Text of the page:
UNITED STATES COURT OF APPEALS FOR THE THIRD CIRCUIT
decided: August 18, 1969.
MILTON PARNESS, APPELLANT,
UNITED STATES OF AMERICA, APPELLEE
Hastie, Chief Judge, and McLaughlin and Seitz, Circuit Judges.
Author: Per Curiam
Opinion OF THE COURT
Appellant is confined to the Lewisburg United States Penitentiary serving a three year sentence imposed by the United States District Court for the Southern District of New York. On February 8, 1963, he was convicted in the District of New Jersey for conspiracy in connection with the interstate transportation of stolen securities, an offense in violation of Title 18 U.S.C. Section 371. His motion for a new trial was denied. Thereafter his conviction was affirmed by this court, United States v. Parness, 331 F.2d 703 (3 Cir. 1964). Following this his application for certiorari to the United States Supreme Court was denied. On February 10, 1966, appellant filed an application to correct or vacate his sentence on the alleged ground of false information in the presentence report. That application was denied by the district judge and that decision was affirmed by this court, October 17, 1968 (Parness v. United States, 368 F.2d 327). A petition for certiorari to the United States Supreme Court was denied 386 U.S. 1012, 87 S. Ct. 1358, 18 L. Ed. 2d 442 (1967). On August 26, 1967 there was another and similar application which was denied. That was affirmed by this court, November 13, 1968, 403 F.2d 31. An application for certiorari to the Supreme Court was denied April 28, 1969.
The present petition was filed August 10, 1968. The ground urged for that is the claimed prejudicial result of alleged inadmissible testimony. This very same argument was exhaustively made on behalf of Parness both by brief and orally in 1964 before this court on the original appeal. The trial record revealed substantial evidence that appellant, J. Tom Grimmett and two others, Favata and McLaren, who testified on behalf of the Government, were engaged in a conspiracy to transport interstate certain stolen securities valued at more than $5,000 which were to be sold by appellant to Grimmett. The securities thereafter were to be forged, altered and pledged as collateral for loans. After proofs had been put into evidence of such conspiracy, testimony was admitted that in the course of the conspiracy Grimmett made declarations to Favata and McLaren regarding appellant's participation in the conspiracy and in furtherance of the conspiracy, particularly, inter alia, that Grimmett's representative was coming to New York to pay "Milt" (Parness) the fifty thousand dollars Parness demanded and to obtain the second group of securities. The guilty knowledge of Parness regarding the stolen securities and the ultimate object of the conspiracy to use them as collateral to obtain a loan, was clearly inferable from the evidence. Appellant's sole excuse for relitigating the point is his contention that the issue is controlled by Bruton v. United States, 391 U.S. 123, 88 S. Ct. 1620, 20 L. Ed. 2d 476 (1968). The district court correctly held that Bruton had no pertinency to the established facts of this case. Bruton concerned the admission into evidence of an out of court confession made by one defendant which incriminated a co-defendant. Here we have talk by a co-conspirator in the course of and in furtherance of the conspiracy. The testimony was properly admitted. Lutwak v. United States, 344 U.S. 604, 73 S. Ct. 481, 97 L. Ed. 593 (1953); Pinkerton v. United States, 328 U.S. 640, 66 S. Ct. 1180, 90 L. Ed. 1489 (1946); United States v. Flynn, 216 F.2d 354 (2 Cir.1954).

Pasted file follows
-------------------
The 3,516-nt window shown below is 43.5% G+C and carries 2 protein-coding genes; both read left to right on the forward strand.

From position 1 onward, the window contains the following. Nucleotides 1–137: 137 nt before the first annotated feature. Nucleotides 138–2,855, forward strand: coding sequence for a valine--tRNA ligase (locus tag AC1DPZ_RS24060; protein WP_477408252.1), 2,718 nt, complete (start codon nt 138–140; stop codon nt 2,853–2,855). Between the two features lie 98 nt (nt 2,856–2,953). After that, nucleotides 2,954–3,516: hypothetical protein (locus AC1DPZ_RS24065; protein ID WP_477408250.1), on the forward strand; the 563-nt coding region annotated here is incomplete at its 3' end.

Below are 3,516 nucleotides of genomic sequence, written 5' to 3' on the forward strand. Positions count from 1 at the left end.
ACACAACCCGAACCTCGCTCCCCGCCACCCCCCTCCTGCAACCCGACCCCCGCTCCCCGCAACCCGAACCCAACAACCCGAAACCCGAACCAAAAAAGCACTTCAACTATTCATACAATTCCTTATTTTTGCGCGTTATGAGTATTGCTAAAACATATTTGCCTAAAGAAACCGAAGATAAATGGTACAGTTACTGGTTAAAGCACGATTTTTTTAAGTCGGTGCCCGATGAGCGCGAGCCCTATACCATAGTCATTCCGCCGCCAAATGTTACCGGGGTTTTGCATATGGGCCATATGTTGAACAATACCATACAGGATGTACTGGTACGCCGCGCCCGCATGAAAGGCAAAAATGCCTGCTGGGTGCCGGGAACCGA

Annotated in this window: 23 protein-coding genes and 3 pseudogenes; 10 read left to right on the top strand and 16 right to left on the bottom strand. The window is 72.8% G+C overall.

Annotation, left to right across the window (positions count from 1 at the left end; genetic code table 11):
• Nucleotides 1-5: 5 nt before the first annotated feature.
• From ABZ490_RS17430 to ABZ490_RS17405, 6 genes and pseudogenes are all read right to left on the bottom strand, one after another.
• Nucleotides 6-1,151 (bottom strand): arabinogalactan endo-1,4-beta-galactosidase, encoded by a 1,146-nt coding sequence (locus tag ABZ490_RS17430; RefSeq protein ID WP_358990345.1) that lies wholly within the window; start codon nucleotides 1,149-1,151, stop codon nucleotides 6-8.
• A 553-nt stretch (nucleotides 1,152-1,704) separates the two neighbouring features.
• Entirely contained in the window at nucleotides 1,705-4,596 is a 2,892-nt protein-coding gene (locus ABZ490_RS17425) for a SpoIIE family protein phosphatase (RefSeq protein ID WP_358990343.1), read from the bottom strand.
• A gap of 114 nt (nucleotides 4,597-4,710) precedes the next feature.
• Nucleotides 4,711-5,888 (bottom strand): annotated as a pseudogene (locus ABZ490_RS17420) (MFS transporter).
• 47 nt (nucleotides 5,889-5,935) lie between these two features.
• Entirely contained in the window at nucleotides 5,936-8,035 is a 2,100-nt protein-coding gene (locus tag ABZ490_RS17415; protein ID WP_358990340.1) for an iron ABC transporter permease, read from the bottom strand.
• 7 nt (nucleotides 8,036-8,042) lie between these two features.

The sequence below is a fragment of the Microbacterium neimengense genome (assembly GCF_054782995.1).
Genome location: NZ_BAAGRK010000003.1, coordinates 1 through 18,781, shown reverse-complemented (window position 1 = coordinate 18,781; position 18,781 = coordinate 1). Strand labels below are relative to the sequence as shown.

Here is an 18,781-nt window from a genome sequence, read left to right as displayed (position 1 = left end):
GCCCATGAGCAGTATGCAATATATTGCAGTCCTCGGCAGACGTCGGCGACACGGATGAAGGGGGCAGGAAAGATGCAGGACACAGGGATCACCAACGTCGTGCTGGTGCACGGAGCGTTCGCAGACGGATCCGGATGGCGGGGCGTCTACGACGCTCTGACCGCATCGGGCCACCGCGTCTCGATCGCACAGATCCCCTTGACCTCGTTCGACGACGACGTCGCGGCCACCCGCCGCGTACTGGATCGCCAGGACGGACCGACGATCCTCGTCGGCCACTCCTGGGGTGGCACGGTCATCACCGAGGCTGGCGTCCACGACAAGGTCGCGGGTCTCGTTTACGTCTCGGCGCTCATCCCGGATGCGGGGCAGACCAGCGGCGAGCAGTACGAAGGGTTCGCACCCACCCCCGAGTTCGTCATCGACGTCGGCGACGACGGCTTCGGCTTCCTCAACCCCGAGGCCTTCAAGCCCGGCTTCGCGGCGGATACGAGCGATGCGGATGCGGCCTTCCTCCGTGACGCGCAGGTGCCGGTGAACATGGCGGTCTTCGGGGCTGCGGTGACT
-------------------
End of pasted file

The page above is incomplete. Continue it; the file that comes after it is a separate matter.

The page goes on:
The judgment of the District Court will be affirmed.
© 1998 VersusLaw Inc.